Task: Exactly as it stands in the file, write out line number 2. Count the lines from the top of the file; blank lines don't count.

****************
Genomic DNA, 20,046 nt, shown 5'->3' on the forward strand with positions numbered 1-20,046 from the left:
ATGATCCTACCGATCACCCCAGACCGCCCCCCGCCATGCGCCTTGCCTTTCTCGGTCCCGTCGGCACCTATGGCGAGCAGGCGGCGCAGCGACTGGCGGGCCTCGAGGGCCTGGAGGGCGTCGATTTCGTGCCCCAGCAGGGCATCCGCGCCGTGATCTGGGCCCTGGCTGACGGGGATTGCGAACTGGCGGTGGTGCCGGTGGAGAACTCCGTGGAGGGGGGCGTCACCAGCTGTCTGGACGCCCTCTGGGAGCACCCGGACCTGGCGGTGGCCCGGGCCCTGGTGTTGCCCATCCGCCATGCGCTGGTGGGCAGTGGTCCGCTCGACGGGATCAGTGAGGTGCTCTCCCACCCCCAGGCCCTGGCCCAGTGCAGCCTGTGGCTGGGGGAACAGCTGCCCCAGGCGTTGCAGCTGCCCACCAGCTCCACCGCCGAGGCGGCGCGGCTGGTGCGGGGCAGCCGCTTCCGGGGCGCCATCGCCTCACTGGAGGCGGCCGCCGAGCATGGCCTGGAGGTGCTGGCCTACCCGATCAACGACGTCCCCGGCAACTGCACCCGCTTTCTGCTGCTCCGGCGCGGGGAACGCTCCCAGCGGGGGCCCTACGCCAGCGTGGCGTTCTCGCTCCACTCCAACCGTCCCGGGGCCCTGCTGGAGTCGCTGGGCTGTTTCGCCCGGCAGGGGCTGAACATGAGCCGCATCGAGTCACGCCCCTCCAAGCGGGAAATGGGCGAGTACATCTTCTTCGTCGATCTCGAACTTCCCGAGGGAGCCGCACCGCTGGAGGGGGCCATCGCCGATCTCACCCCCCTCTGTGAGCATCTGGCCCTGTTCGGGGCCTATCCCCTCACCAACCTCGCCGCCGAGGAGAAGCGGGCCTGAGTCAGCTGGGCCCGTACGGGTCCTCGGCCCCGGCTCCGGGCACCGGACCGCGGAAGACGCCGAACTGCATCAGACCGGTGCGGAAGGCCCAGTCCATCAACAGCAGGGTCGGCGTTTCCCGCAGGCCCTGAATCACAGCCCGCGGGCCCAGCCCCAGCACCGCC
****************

ATGATCCTACCGATCACCCCAGACCGCCCCCCGCCATGCGCCTTGCCTTTCTCGGTCCCGTCGGCACCTATGGCGAGCAGGCGGCGCAGCGACTGGCGGGCCTCGAGGGCCTGGAGGGCGTCGATTTCGTGCCCCAGCAGGGCATCCGCGCCGTGATCTGGGCCCTGGCTGACGGGGATTGCGAACTGGCGGTGGTGCCGGTGGAGAACTCCGTGGAGGGGGGCGTCACCAGCTGTCTGGACGCCCTCTGGGAGCACCCGGACCTGGCGGTGGCCCGGGCCCTGGTGTTGCCCATCCGCCATGCGCTGGTGGGCAGTGGTCCGCTCGACGGGATCAGTGAGGTGCTCTCCCACCCCCAGGCCCTGGCCCAGTGCAGCCTGTGGCTGGGGGAACAGCTGCCCCAGGCGTTGCAGCTGCCCACCAGCTCCACCGCCGAGGCGGCGCGGCTGGTGCGGGGCAGCCGCTTCCGGGGCGCCATCGCCTCACTGGAGGCGGCCGCCGAGCATGGCCTGGAGGTGCTGGCCTACCCGATCAACGACGTCCCCGGCAACTGCACCCGCTTTCTGCTGCTCCGGCGCGGGGAACGCTCCCAGCGGGGGCCCTACGCCAGCGTGGCGTTCTCGCTCCACTCCAACCGTCCCGGGGCCCTGCTGGAGTCGCTGGGCTGTTTCGCCCGGCAGGGGCTGAACATGAGCCGCATCGAGTCACGCCCCTCCAAGCGGGAAATGGGCGAGTACATCTTCTTCGTCGATCTCGAACTTCCCGAGGGAGCCGCACCGCTGGAGGGGGCCATCGCCGATCTCACCCCCCTCTGTGAGCATCTGGCCCTGTTCGGGGCCTATCCCCTCACCAACCTCGCCGCCGAGGAGAAGCGGGCCTGAGTCAGCTGGGCCCGTACGGGTCCTCGGCCCCGGCTCCGGGCACCGGACCGCGGAAGACGCCGAACTGCATCAGACCGGTGCGGAAGGCCCAGTCCATCAACAGCAGGGTCGGCGTTTCCCGCAGGCCCTGAATCACAGCCCGCGGGCCCAGCCCCAGCACCGCC